The dipper 22 is suspended from the boom 15 by a hoist rope 23 wrapped over the sheave 17 and attached to the dipper 22 at a bail pin 30. The machine structure is movable to locate the dipper 22 in respective loaded and unloading positions. And the hoist rope is anchored to a winch drum 24 mounted on the machinery deck 13. As the winch drum rotates, the hoist rope 23 is either paid out or pulled in, lowering or raising the dipper 22. The dipper has an arm (also known as a handle) 25 rigidly attached thereto, with the dipper arm 25 slidably supported in a saddle block 26, which is pivotally mounted on the boom 15 at 27. The dipper arm has a rack tooth formation thereon (not shown) which engages a drive pinion (not shown) mounted in the saddle block 26. The drive pinion is driven by an electric motor and transmission unit 28 to effect extension or retraction of the dipper arm 25 relative to the saddle block 26.
A source of electrical power (not shown) is mounted on the machinery deck 13 to provide power to one or more hoist electric motors (not shown) that drives the winch drum 24, a crowd electric motor (not shown) that drives the saddle block transmission unit 28, and a swing electric motor (not shown) that turns the machinery deck turntable 12. The above-described basic construction of the shovel loader is widely known and used and further details of the construction are not provided, as they are well known in the art.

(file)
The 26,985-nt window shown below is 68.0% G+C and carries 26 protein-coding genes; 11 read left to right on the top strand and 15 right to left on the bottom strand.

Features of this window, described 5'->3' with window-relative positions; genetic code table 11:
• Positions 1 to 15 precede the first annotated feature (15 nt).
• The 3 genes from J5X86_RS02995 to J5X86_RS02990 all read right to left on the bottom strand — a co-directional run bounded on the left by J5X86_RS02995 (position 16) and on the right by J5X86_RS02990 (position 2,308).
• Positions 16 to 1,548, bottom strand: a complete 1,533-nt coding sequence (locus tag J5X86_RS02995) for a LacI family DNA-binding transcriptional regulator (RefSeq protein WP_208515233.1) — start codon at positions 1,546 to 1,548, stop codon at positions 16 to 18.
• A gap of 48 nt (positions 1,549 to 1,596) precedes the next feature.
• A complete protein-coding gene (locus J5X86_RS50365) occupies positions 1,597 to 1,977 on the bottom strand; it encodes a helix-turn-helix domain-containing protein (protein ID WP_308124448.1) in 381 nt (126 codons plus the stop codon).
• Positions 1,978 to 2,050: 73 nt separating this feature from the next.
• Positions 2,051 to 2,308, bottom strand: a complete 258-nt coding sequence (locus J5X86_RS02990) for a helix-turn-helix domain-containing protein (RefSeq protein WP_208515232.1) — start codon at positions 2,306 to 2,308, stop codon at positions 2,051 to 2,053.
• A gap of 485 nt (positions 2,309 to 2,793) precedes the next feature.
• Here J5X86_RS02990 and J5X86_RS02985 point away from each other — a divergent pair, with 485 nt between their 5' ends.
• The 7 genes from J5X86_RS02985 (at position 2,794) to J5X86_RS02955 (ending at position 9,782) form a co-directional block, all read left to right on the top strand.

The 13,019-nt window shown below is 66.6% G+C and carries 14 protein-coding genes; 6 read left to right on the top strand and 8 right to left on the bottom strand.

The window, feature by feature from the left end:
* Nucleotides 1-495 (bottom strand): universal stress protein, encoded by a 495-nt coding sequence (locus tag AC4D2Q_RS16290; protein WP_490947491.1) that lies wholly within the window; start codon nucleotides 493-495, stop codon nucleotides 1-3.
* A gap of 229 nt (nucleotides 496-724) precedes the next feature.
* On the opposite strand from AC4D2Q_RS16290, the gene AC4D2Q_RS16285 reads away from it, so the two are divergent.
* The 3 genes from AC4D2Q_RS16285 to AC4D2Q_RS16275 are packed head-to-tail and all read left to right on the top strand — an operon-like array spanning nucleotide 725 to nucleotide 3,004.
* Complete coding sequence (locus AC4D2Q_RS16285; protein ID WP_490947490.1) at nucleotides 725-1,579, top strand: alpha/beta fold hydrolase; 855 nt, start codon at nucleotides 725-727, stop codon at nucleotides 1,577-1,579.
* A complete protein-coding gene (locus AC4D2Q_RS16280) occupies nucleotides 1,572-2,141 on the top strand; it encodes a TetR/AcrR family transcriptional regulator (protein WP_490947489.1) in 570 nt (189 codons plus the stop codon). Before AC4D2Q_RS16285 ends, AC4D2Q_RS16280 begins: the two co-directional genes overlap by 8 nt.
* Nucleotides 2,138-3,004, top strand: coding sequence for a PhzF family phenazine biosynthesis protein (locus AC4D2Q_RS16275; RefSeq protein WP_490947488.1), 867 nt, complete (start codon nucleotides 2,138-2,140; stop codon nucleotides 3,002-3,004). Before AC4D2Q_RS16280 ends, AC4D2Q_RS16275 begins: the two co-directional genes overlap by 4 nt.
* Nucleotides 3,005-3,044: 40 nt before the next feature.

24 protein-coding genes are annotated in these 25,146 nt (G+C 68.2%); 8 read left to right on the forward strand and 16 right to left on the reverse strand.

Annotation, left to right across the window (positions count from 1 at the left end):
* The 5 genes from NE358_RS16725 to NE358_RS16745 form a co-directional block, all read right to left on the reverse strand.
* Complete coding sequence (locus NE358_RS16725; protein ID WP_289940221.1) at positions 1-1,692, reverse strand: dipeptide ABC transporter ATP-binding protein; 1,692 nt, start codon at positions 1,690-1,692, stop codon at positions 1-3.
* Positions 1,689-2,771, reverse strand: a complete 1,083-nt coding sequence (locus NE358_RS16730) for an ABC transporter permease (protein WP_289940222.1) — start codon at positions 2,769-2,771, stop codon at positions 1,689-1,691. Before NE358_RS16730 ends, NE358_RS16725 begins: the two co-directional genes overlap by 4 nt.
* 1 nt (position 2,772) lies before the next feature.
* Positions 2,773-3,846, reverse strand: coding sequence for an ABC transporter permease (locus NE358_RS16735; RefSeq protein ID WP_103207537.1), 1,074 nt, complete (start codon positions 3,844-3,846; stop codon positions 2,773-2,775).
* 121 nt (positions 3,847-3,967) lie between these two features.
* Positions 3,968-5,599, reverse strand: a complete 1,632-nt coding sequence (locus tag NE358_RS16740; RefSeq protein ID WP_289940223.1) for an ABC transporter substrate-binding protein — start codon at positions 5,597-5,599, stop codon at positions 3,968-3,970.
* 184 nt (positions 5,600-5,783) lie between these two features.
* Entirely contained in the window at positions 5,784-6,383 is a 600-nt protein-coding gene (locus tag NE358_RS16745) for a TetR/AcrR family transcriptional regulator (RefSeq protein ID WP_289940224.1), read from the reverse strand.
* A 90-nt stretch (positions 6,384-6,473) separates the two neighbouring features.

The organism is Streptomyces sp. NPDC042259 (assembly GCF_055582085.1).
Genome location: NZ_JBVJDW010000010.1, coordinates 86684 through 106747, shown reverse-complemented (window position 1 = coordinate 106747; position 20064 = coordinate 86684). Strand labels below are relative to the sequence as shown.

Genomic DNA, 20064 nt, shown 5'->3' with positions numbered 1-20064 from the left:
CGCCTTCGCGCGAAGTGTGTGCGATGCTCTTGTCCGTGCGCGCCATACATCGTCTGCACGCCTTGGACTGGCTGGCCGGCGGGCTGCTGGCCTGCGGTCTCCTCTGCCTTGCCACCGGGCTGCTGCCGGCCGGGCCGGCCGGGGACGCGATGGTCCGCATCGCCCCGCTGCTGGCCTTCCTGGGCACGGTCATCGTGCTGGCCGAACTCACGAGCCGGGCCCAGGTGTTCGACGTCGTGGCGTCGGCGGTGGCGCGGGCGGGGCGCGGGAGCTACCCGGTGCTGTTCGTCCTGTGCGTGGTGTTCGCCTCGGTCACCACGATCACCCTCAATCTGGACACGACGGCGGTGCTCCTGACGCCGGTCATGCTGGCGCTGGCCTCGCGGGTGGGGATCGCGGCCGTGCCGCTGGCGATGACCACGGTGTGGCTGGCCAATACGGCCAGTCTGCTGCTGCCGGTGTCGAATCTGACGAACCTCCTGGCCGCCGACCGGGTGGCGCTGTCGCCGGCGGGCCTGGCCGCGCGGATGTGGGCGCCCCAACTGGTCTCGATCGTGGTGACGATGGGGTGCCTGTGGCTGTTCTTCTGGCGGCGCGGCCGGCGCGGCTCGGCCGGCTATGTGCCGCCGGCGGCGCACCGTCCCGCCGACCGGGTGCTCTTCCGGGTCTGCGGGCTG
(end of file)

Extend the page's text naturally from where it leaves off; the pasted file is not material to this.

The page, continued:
Each of the crowd, hoist, and swing motors is driven by its own motor controller (not shown) which responds to operator commands to generate the required voltages and currents in well known fashion.
More particularly, as shown in
As shown in
In a similar fashion, a second bridge circuit (see
As shown in
The power shovel 8 also includes means in the form of a strain gauge reading mechanism 50 connected to the two sets of strain gauges 40 for determining the angle of departure of the hoist rope 23 from the sheave rod 38 and the amount of pull of the load on the hoist rope 23, the mechanism 50 being, as shown schematically in
For a given output from the strain gauges, an amount of pull and direction of pull can be determined to within a + or −accuracy of 0.1%, as further described below.
In other words, the calibration information is a calibration table of a plurality of outputs from each of the at least two strain gauges, given the various rope tensions and rope angles. And the sets of data point angle and tension pairs is created from a curve fitted to the created strain gauge outputs. It is then determined where the two sets of data points intersect. This point is then put back into either of the date sets to determine the rope tension and rope angle.
For a large electric shovel, for example, the resultant tension or force P and angle of application of this force on the sheave rod will lie between 34 degrees (max extension and hoist), and 60 degrees (tuck) clockwise from the y-axis of the sheave rod, given the structure of the boom, arm, and dipper.
As an example, a total of 14 calibration curves were obtained for a sequence of calibration loads applied between 34 and 60 degrees in increments of 2 degrees. More particularly, a sequence of calibration loads was applied at an angle of 36 degrees. At each load increment, the corresponding voltage output from the x-axis and y-axis bridges was recorded. A fifth order curve fit was then determined for the Y and X axis data. The sheave rod was then rotated 2 degrees, and another calibration loading was applied, and so on.